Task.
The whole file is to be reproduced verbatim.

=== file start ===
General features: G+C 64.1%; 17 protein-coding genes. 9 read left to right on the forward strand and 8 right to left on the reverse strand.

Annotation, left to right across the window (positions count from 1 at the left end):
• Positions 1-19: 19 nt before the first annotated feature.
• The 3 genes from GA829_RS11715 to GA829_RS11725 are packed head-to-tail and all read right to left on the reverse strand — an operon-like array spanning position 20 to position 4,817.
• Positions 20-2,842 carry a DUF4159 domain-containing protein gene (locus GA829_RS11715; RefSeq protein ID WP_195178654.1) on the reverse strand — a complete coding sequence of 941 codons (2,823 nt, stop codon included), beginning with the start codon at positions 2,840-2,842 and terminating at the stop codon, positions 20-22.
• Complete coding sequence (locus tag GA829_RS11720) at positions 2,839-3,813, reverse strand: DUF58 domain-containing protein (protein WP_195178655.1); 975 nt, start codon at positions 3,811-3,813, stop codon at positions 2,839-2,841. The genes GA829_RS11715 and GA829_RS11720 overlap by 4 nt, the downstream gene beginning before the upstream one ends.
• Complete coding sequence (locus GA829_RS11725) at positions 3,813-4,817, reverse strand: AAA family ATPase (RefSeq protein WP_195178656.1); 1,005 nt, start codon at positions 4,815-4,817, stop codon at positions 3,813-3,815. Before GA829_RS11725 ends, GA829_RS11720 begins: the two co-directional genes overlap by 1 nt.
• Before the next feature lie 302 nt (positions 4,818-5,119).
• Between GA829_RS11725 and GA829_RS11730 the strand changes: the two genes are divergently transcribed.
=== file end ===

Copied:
General features: G+C 64.1%; 17 protein-coding genes. 9 read left to right on the forward strand and 8 right to left on the reverse strand.

Annotation, left to right across the window (positions count from 1 at the left end):
• Positions 1-19: 19 nt before the first annotated feature.
• The 3 genes from GA829_RS11715 to GA829_RS11725 are packed head-to-tail and all read right to left on the reverse strand — an operon-like array spanning position 20 to position 4,817.
• Positions 20-2,842 carry a DUF4159 domain-containing protein gene (locus GA829_RS11715; RefSeq protein ID WP_195178654.1) on the reverse strand — a complete coding sequence of 941 codons (2,823 nt, stop codon included), beginning with the start codon at positions 2,840-2,842 and terminating at the stop codon, positions 20-22.
• Complete coding sequence (locus tag GA829_RS11720) at positions 2,839-3,813, reverse strand: DUF58 domain-containing protein (protein WP_195178655.1); 975 nt, start codon at positions 3,811-3,813, stop codon at positions 2,839-2,841. The genes GA829_RS11715 and GA829_RS11720 overlap by 4 nt, the downstream gene beginning before the upstream one ends.
• Complete coding sequence (locus GA829_RS11725) at positions 3,813-4,817, reverse strand: AAA family ATPase (RefSeq protein WP_195178656.1); 1,005 nt, start codon at positions 4,815-4,817, stop codon at positions 3,813-3,815. Before GA829_RS11725 ends, GA829_RS11720 begins: the two co-directional genes overlap by 1 nt.
• Before the next feature lie 302 nt (positions 4,818-5,119).
• Between GA829_RS11725 and GA829_RS11730 the strand changes: the two genes are divergently transcribed.